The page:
Apple has supported third party keyboards on iOS for years. Unfortunately, though, the experience isn’t great — with a flaky toggle to switch away from the default Apple keyboard, combined with heavy system warnings about the risks of using third party keyboards.

Meanwhile the default iOS keyboard ‘just works’ — and users have loads of extra features baked by default into Apple’s native messaging app, iMessage.

Clearly alternative keyboards have found it all but impossible to build any kind of scale in that iOS pincer.

“iOS is coming later because we need to focus on these distribution deals and we need to focus on the brands coming into the platform. And that’s why iOS right now we’re really focusing for later. What we can say is it will come later,” says Plante, adding: “Apple limits a lot keyboards. You can see it with other keyboard companies. It’s the same. The update cycle for iOS keyboard is really, really, really slow.”

Plus, of course, Fleksy being preloaded as a default keyboard on — the team hopes — millions of Android devices is a much more scalable proposition vs just being another downloadable app languishing invisibly on the side lines of another tech giant’s platform.

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SpaceX Starlink engineers take questions in Reddit AMA—here are highlights

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Enlarge / Starlink logo imposed on stylized image of the Earth.

SpaceX Starlink engineers answered questions in a Reddit AMA (Ask Me Anything) on Saturday, covering topics such as data caps (which they hope to never implement), when the public beta will expand to more users, and how the satellite-broadband service will expand and change in the future.

“Starlink is an extremely flexible system and will get better over time as we make the software smarter. Latency, bandwidth, and reliability can all be improved significantly,” the engineers wrote under the Reddit username “DishyMcFlatface,” which is also SpaceX’s nickname for the Starlink satellite dish.

Here are some highlights from the AMA.

No data caps “at this time”

When asked if users will ever face data caps, the Starlink team gave a vague answer: “At this time, the Starlink beta service does not have data caps.”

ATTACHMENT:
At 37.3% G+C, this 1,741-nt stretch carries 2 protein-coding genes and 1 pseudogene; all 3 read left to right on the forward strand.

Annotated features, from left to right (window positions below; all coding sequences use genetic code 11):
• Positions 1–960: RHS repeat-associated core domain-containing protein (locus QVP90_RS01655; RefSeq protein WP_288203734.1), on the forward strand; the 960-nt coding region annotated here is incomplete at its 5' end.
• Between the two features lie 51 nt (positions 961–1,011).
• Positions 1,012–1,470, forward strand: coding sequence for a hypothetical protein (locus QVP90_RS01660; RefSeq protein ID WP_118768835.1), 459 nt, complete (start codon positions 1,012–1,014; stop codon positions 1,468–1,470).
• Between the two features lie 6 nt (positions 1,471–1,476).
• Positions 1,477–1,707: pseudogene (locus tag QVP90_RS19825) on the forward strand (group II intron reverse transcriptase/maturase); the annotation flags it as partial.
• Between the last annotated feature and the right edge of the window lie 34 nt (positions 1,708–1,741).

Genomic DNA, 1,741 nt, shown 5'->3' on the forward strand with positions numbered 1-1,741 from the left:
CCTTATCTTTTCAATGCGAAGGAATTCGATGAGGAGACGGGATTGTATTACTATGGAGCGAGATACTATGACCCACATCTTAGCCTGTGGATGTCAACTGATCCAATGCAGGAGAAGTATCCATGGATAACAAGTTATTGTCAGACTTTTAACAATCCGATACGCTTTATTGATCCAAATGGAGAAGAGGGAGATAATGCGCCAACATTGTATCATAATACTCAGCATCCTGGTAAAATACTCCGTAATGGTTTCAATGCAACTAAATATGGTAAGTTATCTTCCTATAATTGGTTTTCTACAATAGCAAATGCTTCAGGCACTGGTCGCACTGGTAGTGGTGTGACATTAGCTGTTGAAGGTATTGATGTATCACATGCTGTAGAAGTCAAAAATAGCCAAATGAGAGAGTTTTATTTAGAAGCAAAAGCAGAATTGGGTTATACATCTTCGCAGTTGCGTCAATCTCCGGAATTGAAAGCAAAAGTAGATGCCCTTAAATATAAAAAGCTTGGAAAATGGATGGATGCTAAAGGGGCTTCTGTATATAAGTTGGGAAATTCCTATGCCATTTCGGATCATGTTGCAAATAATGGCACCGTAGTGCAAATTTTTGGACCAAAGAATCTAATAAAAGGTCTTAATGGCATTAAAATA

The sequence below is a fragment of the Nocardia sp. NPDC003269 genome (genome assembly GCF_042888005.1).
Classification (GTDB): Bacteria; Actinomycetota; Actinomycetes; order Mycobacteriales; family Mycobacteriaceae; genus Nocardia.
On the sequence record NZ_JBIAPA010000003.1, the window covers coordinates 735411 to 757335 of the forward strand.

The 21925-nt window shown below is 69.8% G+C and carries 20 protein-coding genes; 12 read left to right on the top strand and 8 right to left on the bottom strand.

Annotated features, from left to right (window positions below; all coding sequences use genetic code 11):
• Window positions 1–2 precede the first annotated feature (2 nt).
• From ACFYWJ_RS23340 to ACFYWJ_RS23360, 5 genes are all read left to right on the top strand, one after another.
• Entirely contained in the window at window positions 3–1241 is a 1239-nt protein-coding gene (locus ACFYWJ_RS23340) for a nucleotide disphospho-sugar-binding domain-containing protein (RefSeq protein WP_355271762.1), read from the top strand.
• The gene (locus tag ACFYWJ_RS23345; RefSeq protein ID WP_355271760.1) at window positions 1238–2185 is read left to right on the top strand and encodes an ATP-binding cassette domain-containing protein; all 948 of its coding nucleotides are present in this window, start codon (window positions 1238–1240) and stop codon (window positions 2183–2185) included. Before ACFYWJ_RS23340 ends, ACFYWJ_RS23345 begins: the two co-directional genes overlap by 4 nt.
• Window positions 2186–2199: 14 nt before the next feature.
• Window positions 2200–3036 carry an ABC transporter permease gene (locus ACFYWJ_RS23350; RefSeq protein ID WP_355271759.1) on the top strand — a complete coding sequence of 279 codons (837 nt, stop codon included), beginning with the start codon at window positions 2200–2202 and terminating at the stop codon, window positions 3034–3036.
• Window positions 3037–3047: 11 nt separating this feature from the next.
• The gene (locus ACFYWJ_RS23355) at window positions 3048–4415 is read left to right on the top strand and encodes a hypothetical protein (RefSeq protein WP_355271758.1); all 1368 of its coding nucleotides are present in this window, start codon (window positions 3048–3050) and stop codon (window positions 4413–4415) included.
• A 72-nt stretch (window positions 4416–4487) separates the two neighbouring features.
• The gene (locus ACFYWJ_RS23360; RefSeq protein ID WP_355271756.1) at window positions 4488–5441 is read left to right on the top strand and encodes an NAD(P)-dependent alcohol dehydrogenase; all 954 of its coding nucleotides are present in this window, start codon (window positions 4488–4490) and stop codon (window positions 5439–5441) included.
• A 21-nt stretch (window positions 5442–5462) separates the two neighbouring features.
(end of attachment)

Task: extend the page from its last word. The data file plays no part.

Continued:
While that response covered the present but not the future, a subsequent comment from DishyMcFlatface gave a more detailed answer that suggests SpaceX is trying to avoid data caps:

So we really don’t want to implement restrictive data caps like people have encountered with satellite Internet in the past. Right now we’re still trying to figure a lot of stuff out—we might have to do something in the future to prevent abuse and just ensure that everyone else gets quality service.

Expanded beta in January—no bribes required

Starlink satellite dish and equipment in the Idaho panhandle's Coeur d'Alene National Forest.

Starlink satellite dish and equipment in the Idaho panhandle’s Coeur d’Alene National Forest.

Many people who haven’t been able to get the Starlink beta are eagerly awaiting updates on availability, and the AMA provided an answer. SpaceX is “steadily increasing network access over time to bring in as many people as possible,” the Starlink team wrote. “Notably, we’re planning to move from a limited beta to a wider beta in late January, should give more users an opportunity to participate.”

SpaceX CEO Elon Musk gave a similar update on Twitter a few weeks ago when a user asked when the beta will come to Florida. “Lower-latitude states need more satellites in position, so probably January,” Musk wrote at the time.

As before, people hoping to get Starlink can enter their email and service address on the Starlink website and hope to hear back. Bribes apparently won’t help. When one Reddit user asked, “How are beta users chosen and what’s a good bribe amount?” the Starlink team answered, “No bribes necessary, our goal is serve everyone eventually.”

More engineers needed

The Starlink team told Reddit users several times that SpaceX is looking for more engineers. In the answer about when the beta will expand, DishyMcFlatface wrote, “If you really want to help drive that, the best thing you can do is send great software engineers over to Starlink to help make it happen.”

Over a dozen jobs in Starlink production design, product design, and software are available, and links to the job posts can be found in this DishyMcFlatface comment. “We are super excited about the initial response and future potential of Starlink, but we still have a ton to learn,” the Starlink team wrote. “If you know any great people who can help us with that, please have them email their resume to starlink@spacex.com.”

Will Starlink work away from home?

A few weeks ago, we wrote about a Starlink beta user who took the satellite dish and a portable power supply to a national forest in Idaho, where he was able to get fast Internet service. But that doesn’t mean you can take the dish just anywhere, as SpaceX currently only promises that it will work at each beta user’s service address.

One Reddit user who lives and works on a boat docked in South Florida wanted to know if Starlink will provide service on the open seas. “A mobile system that gives me reliable connectivity will truly set me free to roam the coastal US, Bahamas, and eventually beyond,” the user wrote.

Starlink answered:

Right now, we can only deliver service at the address you sign up with on starlink.com. You might get lucky if you try to use Starlink in nearby locations, but service quality may be worse.